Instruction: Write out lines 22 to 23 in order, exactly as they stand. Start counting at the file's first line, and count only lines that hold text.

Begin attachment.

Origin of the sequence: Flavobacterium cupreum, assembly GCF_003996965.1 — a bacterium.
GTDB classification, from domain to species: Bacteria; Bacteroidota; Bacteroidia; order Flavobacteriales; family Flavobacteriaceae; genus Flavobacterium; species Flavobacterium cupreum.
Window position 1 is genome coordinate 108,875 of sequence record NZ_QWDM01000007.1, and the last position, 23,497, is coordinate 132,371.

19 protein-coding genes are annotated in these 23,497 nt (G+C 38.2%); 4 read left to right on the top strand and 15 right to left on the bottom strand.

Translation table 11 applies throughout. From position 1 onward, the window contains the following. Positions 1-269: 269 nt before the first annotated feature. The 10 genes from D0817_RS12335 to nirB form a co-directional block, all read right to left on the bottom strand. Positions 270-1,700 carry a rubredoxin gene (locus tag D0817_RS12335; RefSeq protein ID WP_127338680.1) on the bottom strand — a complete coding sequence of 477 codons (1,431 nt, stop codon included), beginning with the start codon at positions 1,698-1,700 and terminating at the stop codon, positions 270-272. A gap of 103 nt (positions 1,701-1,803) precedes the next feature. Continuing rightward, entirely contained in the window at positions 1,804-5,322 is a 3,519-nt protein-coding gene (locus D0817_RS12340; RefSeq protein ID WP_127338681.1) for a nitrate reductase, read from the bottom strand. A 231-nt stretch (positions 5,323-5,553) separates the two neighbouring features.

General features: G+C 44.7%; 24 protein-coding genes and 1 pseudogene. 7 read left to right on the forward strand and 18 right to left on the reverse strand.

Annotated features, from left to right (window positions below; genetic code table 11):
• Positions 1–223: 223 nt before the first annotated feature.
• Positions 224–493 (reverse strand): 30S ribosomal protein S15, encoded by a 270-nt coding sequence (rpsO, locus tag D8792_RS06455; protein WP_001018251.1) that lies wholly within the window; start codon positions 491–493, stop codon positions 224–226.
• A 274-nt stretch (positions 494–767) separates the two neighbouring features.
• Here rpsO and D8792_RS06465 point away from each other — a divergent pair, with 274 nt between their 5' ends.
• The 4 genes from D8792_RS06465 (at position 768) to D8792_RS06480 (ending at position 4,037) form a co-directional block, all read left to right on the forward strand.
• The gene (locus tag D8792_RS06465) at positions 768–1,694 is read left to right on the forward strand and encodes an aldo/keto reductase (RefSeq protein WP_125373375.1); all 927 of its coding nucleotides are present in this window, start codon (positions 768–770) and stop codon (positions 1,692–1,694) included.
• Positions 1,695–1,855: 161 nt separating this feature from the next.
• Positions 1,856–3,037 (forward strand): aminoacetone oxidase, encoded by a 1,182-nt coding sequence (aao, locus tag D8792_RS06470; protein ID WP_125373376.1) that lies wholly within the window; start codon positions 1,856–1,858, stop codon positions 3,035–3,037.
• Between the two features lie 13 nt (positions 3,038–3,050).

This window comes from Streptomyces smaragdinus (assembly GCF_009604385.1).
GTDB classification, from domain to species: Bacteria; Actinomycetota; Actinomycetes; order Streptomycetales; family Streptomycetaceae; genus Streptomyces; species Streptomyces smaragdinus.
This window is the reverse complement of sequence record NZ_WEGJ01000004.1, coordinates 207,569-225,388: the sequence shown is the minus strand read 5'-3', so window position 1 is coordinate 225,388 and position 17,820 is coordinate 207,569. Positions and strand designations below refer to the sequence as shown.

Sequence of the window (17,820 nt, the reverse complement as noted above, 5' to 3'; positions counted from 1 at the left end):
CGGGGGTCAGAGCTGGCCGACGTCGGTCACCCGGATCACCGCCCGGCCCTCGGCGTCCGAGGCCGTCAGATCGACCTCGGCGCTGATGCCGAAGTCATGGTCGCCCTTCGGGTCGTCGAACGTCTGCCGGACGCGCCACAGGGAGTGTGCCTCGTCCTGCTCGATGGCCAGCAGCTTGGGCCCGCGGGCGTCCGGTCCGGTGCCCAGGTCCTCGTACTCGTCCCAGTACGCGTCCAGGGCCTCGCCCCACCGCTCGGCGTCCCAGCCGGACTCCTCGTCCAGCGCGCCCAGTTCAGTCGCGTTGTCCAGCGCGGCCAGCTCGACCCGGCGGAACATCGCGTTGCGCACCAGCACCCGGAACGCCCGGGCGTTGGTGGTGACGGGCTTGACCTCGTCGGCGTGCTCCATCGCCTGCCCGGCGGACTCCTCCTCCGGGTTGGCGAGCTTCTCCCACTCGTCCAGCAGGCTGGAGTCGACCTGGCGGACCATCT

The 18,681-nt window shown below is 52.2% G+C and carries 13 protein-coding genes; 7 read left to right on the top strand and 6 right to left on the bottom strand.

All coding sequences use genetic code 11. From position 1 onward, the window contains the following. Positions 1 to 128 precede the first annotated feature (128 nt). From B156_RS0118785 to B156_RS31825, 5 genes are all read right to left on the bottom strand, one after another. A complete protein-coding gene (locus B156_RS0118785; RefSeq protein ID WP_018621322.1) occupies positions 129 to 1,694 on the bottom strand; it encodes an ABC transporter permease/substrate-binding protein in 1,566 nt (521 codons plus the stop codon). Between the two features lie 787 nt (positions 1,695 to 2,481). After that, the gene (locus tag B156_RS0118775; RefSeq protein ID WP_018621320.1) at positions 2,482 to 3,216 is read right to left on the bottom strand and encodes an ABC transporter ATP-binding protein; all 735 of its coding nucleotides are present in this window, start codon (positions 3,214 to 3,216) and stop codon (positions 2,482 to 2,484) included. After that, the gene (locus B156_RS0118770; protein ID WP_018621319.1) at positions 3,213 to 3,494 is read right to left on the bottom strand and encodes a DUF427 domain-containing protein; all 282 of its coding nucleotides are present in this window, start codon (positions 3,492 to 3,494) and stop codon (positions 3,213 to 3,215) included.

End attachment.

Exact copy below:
The 18,681-nt window shown below is 52.2% G+C and carries 13 protein-coding genes; 7 read left to right on the top strand and 6 right to left on the bottom strand.

All coding sequences use genetic code 11. From position 1 onward, the window contains the following. Positions 1 to 128 precede the first annotated feature (128 nt). From B156_RS0118785 to B156_RS31825, 5 genes are all read right to left on the bottom strand, one after another. A complete protein-coding gene (locus B156_RS0118785; RefSeq protein ID WP_018621322.1) occupies positions 129 to 1,694 on the bottom strand; it encodes an ABC transporter permease/substrate-binding protein in 1,566 nt (521 codons plus the stop codon). Between the two features lie 787 nt (positions 1,695 to 2,481). After that, the gene (locus tag B156_RS0118775; RefSeq protein ID WP_018621320.1) at positions 2,482 to 3,216 is read right to left on the bottom strand and encodes an ABC transporter ATP-binding protein; all 735 of its coding nucleotides are present in this window, start codon (positions 3,214 to 3,216) and stop codon (positions 2,482 to 2,484) included. After that, the gene (locus B156_RS0118770; protein ID WP_018621319.1) at positions 3,213 to 3,494 is read right to left on the bottom strand and encodes a DUF427 domain-containing protein; all 282 of its coding nucleotides are present in this window, start codon (positions 3,492 to 3,494) and stop codon (positions 3,213 to 3,215) included.